We can dispense with Zathura rather quickly. Yes, it was reasonably entertaining, escapist fun, with good special effects and a surprising twist near the end (a twist that gave the film a shot of warmth it had sorely lacked up until then). It's a sequel (more or less) to Jumanji (kids find a game, play it, and find themselves stuck in a fantasy world they can escape only by finishing the game). And it does have a more interesting setting than that earlier film (outer space rather than a jungle). But it lacks an interesting cast (no Robin Williams, no young Kirsten Dunst). It was one of those films that we all take a flyer on once in a while—hoping that it will be better than we really expect it to be, only to find out that it isn't. If you haven't taken it in already, it offers more as a future DVD rental than as a compelling theatrical experience, complete with $8 ticket, overpriced popcorn, and that noisy 2-year old two seats over.

Only the big screen makes seeing a movie like this in the theater a tempting proposition. But even in LA all movie experiences are not created equal. I saw it at The Bridge, on LA's west side. It had already migrated to one of that multiplex's smaller theaters, and the presentation wasn't anything to write home about. It did have the good black levels we expect from film (the numerous star-field shots never looked washed-out), but the somewhat soft image was far inferior to what I expect to see on the eventual DVD. And the sound was merely loud.

Harry Potter and the Goblet of Fire, playing in digital projection at the Village in Westwood (one of the best theaters in town), was another matter entirely. For me it was the best of the Harry Potter films to date. By far. The series has improved with each installment, but until now I couldn't shake off my mixed feelings about the first two. Now, however, the leads have matured, the stories are more complex, and the directors have become progressively more attuned to the material. Unlike the earlier movies, I actually look forward to seeing this one again. (But take that PG-13 rating seriously; this is too dark a film for very young children.)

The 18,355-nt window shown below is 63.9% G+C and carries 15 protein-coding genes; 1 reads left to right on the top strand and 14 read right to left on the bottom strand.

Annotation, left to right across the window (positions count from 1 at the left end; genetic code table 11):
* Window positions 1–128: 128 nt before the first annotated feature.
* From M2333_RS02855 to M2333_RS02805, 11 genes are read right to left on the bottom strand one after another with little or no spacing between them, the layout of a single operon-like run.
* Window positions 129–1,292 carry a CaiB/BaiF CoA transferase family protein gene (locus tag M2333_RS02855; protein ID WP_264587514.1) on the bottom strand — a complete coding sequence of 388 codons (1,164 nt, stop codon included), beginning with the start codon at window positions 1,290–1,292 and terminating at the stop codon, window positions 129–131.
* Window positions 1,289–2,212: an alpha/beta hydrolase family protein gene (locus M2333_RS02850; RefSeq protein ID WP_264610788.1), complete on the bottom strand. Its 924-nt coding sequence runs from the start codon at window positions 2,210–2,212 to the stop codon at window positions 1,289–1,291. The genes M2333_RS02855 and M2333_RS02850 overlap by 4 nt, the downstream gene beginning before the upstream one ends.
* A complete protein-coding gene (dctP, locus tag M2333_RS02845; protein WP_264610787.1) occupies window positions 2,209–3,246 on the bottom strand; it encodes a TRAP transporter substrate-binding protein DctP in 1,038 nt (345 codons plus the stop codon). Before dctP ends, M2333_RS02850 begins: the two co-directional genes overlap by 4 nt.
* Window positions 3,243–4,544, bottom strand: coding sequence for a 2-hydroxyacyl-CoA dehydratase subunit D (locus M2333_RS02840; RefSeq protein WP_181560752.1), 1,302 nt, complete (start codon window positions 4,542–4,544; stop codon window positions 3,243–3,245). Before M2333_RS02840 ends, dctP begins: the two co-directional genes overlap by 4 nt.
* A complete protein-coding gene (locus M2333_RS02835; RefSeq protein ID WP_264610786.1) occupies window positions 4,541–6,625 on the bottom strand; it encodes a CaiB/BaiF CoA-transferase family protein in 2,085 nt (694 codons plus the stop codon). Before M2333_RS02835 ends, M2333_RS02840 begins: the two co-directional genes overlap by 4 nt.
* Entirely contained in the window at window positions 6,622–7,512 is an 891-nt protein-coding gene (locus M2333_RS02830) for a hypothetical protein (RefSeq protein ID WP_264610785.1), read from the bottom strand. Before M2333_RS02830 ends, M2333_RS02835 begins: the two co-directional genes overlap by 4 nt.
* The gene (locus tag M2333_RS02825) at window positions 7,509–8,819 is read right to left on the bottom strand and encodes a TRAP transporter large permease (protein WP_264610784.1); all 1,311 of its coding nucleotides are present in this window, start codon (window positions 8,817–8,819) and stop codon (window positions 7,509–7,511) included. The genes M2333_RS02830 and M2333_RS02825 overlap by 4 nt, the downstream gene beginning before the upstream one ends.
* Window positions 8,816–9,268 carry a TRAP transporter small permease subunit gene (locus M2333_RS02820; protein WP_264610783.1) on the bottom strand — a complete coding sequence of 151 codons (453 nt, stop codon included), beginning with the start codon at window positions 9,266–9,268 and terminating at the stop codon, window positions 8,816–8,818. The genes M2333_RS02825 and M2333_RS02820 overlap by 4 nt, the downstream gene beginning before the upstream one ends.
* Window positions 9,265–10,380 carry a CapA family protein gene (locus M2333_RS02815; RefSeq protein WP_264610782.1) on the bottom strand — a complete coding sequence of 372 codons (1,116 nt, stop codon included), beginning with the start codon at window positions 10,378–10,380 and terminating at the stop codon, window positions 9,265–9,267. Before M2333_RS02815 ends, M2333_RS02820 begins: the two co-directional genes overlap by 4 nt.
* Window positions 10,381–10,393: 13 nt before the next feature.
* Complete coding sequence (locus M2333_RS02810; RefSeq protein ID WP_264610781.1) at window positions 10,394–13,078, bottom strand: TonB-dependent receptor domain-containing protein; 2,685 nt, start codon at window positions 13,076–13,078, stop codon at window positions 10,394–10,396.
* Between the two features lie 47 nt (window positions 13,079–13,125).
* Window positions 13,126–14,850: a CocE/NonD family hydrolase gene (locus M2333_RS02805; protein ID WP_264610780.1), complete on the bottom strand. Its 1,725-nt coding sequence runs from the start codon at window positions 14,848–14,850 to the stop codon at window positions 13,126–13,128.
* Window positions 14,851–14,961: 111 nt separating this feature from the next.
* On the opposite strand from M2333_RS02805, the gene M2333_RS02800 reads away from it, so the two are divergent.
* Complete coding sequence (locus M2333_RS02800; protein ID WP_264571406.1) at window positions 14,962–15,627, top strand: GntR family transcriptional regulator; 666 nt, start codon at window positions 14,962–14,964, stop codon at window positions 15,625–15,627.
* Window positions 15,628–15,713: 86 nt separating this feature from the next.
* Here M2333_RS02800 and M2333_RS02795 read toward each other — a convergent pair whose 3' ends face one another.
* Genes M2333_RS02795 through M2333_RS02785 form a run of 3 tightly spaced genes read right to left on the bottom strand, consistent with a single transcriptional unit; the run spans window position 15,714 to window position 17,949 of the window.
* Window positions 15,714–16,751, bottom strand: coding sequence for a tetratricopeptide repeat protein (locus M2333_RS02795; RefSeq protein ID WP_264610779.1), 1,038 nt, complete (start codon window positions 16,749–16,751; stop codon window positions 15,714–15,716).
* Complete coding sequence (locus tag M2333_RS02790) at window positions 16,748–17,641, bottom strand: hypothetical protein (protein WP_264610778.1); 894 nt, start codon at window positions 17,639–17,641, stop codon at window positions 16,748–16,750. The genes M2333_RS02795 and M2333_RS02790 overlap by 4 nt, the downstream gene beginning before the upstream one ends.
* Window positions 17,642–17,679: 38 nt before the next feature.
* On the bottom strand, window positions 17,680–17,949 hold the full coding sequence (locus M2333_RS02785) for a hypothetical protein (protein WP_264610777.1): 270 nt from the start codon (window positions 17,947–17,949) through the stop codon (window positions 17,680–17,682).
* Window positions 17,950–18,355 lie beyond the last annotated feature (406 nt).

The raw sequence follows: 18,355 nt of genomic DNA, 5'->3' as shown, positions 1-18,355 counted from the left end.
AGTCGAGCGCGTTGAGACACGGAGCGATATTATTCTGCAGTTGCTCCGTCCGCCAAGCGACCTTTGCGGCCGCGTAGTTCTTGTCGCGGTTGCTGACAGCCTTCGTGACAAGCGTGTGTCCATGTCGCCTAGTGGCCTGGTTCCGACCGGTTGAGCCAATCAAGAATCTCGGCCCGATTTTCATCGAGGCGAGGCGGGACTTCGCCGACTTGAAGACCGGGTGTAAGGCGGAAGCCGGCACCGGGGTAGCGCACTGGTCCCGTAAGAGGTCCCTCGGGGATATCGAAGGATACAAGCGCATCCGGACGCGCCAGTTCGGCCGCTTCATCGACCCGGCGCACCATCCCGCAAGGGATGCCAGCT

In every respect but one, the Village presentation was first-rate. From mid-auditorium (I estimate about 1.5 screen-widths back), the image was stable, amazingly bright (on the big, 50+ foot Village screen), superbly crisp (though not at all digital-looking), and the colors true.

But the blacks and shadow detail were poor. Pro digital projectors put out so much light that providing deep blacks often seems to be beyond them. But I have seen better blacks than this from other theatrical digital presentations. And this film is a nightmare for such digital projectors. More than half the film is very dark in both tone and photography. The opening dream sequence and the climactic graveyard confrontation, in particular, constantly reminded me that I was watching digital projection. Despite the fact that this was easily the sharpest-looking Harry Potter film I've seen (I found the earlier ones, either in the theater or on DVD, a little soft-looking) the lack of rich blacks was genuinely annoying. You'll see better blacks from a good home theater projector, particularly one of the better single-chip DLPs (not to mention a good CRT).

The sound at the Village can be edgy, and this film was no exception. But the theater does have phenomenal dynamic range and deep bass—in my opinion the most powerful bass of any theater in town. Based on my experience of other films seen there, I expect it will sound noticeably sweeter and smoother on the DVD.

And special kudos to composer Patrick Doyle for the film's score. Fortunately, John Williams was busy this year. I was growing increasingly annoyed by his scores for the first three Potterfilms, and found Doyle's work a refreshing change.

Both the picture and sound in this film have what it takes to produce an exceptional home theater experience. And the drama will keep you watching. If release dates run true to current trends, we can expect to see the DVD by early spring.